Marc wrote about why he still uses RSS:
I've already spoken before about my general disinterest with Social Media but it wasn't until somewhat recently that I decided to really start looking for alternatives - searching for a better way to interact with the Internet. I found my answer in RSS. I enjoyed the freedom to see sources as I wanted, the flexibility to move to a new reader if I wanted, the complete lack of advertising. It was hard to not fall in love with the service.
However it wasn't until I began working from home and everything in my life moved online that I really began to notice how beneficial RSS could be with relation to Digital Wellbeing. By selecting only the sites, blogs, creators etc. that I had a serious interest in, I could effectively remove the negative effects of social media and excessive online usage from my life.
On a completely separate tangent here: Marc doesn't share his last name or anything and whenever I see that on the web I'm always impressed. There's an alt-timeline Robin who never shared his name on the web and writes outrageous things about the thoughts in his head via a cool pseudonym like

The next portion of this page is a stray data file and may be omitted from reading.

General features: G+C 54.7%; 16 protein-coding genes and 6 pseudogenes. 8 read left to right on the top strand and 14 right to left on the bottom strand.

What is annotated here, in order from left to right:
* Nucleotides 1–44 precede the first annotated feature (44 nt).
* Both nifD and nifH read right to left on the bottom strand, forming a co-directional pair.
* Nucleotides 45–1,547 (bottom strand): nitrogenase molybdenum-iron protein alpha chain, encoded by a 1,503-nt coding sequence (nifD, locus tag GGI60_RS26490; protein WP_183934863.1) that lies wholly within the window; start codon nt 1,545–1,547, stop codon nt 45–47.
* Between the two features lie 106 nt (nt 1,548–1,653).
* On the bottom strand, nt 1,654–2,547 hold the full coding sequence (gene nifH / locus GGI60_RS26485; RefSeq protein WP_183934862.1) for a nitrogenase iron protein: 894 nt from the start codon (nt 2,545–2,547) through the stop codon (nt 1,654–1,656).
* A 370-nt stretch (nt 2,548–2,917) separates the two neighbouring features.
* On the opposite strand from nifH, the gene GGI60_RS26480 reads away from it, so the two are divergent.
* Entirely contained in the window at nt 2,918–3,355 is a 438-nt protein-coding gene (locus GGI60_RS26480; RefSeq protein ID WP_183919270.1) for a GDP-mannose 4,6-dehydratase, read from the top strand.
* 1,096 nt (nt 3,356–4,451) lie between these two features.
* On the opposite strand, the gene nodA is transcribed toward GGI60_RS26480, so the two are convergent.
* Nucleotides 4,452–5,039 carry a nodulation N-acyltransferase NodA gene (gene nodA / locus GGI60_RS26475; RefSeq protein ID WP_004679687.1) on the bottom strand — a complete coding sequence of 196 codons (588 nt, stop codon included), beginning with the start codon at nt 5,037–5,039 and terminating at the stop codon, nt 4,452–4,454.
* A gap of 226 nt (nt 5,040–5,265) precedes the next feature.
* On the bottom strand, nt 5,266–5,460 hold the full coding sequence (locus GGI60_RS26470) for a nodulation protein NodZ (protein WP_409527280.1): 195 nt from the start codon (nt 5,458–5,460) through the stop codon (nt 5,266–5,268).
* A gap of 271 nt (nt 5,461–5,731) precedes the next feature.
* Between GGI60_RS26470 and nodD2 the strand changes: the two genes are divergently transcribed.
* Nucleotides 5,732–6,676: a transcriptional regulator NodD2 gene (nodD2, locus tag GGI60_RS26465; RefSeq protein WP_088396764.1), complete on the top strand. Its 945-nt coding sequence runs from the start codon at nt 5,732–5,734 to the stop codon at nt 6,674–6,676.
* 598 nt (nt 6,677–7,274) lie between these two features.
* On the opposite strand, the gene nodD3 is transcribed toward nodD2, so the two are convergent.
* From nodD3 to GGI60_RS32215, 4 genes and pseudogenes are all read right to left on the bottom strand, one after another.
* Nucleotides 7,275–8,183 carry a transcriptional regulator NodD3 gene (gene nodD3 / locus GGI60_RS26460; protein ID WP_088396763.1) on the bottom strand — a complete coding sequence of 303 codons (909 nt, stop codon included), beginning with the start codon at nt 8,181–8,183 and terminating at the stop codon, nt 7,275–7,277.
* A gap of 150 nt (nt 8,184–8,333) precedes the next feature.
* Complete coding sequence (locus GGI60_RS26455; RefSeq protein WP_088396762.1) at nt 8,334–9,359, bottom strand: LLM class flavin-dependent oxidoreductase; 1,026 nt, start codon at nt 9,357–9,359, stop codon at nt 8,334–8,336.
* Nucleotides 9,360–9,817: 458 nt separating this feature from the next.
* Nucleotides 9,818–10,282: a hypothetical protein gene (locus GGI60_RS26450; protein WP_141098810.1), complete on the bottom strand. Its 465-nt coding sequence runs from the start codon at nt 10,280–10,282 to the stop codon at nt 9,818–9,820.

Infinite Mess or something I don’t know I haven’t had coffee yet.
Anyway, this reminds me of two things.
First: a while back I tried to learn more about Kicks Condor and couldn't find anything about whoever makes that site. And it feels so punk rock to me, not having to be known and putting a distance between you and the reader. It feels so very 20th-century-novelist to me.
And some writers are extremely good at that Sexy Mystery Distance but I think I’m always going to be the opposite end of that spectrum. Blogging is the opposite of all that mystery, in a way.
Second: this reminds me of Coates’s piece about Kanye and Michael Jackson:
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...[Kanye] is a god, though one born of a different time and a different need. Jackson rose in the last days of enigma and wonder; West, in an accessible age, when every fuck is a tweet and every defecation a status update. And perhaps, in that way, West has done something more remarkable, more amazing than Jackson, because he is a man of no mystery, overexposed, who holds the world’s attention through simply the consistent, amazing, near-peerless quality of his work.